OPERA NEWS - Sound Bites: Christian Pursell
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Sound Bites spotlights up-and-coming singers and conductors in the world of opera.

Sound Bites: Christian Pursell

A California bass-baritone is thriving as an Adler Fellow in San Francisco.
By F. Paul Driscoll

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Photograph by Tai Power Seeff at San Francisco Opera’s War Memorial Opera House
Grooming by Sara Chestnutt-Fry
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Baritone Christian Pursell, an Adler Fellow at San Francisco Opera
© Tai Power Seeff

CHRISTIAN PURSELL remembers his San Francisco Opera debut this past September, as Walter Raleigh in Roberto Devereux, as “an absolute blast, but kind of a surreal moment in my life—at least the first night was. Being with such great artists—Sondra Radvanovsky, Jamie Barton, Russell Thomas—and singing with them in such a huge house was nearly overwhelming, but still so special.” 

The twenty-eight-year-old bass-baritone, now in his first year as an Adler Fellow at SFO, was raised in Santa Cruz. While earning his bachelor’s degree at San Francisco Conservatory, Pursell attended as many productions at SFO as he could. “I got to see great shows—Dolores Claiborne, Moby-Dick, Handel’s Partenope. Those productions made me see the high standard I needed to aim for if I wanted to do this career. When I went to [University of Cincinnati–College-Conservatory of Music] for graduate school, it was my chance to get my feet wet in opera—to learn the skills I needed to be in it. My teacher there, Tom Baresel, helped refine my technique and get away from making an issue out of everything, so I could move on to the next step and not think about technique, but think about singing.”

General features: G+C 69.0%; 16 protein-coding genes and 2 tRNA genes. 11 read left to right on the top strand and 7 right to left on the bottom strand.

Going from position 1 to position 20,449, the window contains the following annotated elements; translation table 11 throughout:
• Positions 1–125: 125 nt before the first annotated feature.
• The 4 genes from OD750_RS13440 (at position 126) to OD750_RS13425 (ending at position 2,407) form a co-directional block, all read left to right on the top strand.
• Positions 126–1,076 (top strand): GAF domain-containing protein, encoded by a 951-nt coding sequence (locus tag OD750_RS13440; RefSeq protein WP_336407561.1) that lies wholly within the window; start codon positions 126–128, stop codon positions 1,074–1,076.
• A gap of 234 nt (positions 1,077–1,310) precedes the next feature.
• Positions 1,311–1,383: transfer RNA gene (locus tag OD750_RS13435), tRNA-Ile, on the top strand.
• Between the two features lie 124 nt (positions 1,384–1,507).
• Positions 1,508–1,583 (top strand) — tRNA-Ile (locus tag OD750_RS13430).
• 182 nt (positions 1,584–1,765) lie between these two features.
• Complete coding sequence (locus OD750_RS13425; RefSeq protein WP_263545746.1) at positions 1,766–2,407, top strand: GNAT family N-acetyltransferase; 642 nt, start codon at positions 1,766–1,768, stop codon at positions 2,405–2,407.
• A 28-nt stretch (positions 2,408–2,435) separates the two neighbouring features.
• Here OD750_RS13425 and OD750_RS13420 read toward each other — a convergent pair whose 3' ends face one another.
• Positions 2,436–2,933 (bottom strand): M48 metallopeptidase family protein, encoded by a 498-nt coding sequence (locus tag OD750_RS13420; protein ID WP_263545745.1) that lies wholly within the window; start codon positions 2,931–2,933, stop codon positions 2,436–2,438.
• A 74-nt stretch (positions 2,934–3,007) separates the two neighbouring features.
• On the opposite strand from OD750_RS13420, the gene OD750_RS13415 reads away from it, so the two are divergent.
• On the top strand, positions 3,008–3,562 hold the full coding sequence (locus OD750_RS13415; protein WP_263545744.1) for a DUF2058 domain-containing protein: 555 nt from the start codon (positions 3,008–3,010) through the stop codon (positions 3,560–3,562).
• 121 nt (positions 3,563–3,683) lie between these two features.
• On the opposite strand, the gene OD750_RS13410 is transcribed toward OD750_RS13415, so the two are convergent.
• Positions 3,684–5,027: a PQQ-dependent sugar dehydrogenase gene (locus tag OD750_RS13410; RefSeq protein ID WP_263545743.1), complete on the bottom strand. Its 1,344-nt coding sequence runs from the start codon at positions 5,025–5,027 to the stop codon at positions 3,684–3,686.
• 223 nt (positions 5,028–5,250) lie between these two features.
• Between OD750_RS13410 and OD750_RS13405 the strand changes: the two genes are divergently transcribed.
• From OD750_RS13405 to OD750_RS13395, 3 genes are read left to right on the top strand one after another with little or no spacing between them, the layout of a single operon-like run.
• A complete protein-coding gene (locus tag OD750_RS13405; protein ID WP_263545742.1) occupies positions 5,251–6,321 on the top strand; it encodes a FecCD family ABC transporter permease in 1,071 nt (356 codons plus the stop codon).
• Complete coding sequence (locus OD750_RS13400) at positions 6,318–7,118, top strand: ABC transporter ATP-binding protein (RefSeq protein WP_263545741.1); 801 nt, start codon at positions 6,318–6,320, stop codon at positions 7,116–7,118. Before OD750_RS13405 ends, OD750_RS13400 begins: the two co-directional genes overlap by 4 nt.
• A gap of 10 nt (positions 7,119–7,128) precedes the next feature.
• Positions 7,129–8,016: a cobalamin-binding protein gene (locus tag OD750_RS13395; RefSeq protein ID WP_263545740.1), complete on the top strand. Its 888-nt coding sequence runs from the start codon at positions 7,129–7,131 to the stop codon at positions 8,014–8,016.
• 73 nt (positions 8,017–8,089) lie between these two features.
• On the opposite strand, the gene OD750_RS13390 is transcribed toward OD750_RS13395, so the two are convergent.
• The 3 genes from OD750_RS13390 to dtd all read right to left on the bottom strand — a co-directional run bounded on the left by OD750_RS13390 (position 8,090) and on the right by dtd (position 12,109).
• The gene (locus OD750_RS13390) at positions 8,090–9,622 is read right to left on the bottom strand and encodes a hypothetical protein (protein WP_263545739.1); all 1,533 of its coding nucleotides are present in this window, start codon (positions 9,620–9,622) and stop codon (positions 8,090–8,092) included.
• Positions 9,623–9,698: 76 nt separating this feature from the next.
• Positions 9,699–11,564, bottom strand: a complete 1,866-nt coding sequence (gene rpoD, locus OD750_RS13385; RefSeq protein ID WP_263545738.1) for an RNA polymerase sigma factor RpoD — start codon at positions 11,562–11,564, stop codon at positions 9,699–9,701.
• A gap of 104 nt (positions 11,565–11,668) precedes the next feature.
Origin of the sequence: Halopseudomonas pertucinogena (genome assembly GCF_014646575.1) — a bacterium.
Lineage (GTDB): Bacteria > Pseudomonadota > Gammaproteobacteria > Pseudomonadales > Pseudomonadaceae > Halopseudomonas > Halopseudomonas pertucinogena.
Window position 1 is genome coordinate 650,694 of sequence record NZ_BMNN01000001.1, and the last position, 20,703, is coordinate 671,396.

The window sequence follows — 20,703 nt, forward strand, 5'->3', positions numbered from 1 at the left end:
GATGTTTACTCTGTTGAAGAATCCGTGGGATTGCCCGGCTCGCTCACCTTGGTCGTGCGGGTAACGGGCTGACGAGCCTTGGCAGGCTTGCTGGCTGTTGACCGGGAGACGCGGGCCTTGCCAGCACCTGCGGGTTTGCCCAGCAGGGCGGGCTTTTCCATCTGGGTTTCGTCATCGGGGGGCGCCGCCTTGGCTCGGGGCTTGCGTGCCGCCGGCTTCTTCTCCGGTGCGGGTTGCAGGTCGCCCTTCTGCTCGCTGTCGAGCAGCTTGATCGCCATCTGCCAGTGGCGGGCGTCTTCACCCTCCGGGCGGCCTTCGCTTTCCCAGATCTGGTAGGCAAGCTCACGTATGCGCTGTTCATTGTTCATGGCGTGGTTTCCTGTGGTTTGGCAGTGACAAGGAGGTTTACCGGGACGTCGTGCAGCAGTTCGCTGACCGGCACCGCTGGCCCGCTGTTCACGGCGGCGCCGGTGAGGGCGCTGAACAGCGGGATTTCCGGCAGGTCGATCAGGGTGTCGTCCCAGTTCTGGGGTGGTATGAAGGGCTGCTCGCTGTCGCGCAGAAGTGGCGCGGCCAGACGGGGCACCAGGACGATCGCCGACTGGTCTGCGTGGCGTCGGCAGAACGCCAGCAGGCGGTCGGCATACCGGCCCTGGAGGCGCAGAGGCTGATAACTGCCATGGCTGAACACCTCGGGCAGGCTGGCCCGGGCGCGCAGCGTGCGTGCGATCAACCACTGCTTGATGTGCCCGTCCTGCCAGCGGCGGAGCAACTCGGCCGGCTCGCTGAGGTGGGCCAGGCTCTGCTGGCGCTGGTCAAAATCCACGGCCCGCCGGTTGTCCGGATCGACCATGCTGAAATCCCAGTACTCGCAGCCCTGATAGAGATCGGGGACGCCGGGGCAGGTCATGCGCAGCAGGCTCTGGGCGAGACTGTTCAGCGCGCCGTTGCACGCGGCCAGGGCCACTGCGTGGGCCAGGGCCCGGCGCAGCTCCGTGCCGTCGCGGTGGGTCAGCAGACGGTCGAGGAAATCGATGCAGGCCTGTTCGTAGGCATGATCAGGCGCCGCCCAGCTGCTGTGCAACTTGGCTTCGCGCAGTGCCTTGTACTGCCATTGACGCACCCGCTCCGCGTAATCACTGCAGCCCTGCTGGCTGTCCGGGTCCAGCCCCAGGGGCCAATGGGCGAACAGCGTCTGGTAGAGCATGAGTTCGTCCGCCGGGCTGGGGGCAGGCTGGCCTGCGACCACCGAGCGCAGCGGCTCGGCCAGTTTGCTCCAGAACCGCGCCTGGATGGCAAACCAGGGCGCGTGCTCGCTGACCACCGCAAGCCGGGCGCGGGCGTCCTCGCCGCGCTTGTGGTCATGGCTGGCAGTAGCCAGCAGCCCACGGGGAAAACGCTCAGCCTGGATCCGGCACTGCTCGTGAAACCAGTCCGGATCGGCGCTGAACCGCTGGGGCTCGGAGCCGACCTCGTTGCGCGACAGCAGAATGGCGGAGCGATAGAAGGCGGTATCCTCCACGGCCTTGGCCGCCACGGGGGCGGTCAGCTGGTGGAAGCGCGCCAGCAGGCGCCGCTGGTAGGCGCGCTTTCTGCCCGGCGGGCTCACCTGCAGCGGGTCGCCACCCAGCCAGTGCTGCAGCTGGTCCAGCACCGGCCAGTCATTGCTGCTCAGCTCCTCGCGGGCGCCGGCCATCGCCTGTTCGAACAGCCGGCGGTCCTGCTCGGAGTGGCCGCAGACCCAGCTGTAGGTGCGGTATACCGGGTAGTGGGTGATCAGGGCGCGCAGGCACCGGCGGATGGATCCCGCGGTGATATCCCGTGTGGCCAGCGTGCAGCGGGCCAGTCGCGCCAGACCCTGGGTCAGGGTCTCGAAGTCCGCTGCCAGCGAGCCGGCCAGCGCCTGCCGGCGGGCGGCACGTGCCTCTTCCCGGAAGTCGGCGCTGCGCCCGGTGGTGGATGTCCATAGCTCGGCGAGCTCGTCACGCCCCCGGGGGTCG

Pursell, who sings Samuel in Handel’s Saul with the Philharmonia Baroque in April, says his favorite role “so far” is Dandini in La Cenerentola, which he took on in 2017 during his season in the Merola Opera Program. “Bel canto is in my wheelhouse right now. Rossini, Donizetti and Mozart are really comfortable for me,” he says. 

Whatever he sings, Pursell’s diction is a model of clarity, and his intriguingly dark voice is beautifully projected, as witness his firm, committed work in several small roles in Fellow Travelers, which he sang at Cincinnati Opera’s world premiere, in 2016, and at the New York premiere, as part of the 2017 Prototype Festival. “Doing new works is one of my favorite things. I want to do more of that—I love the challenge of singing something for the first time and working with the composer. It was amazing to work with [composer] Greg Spears and [librettist] Greg Pierce, because the music is so beautiful, and that piece is incredible. Fellow Travelers was my first real professional opera gig—and I even got to be on the CD they made!” spacer

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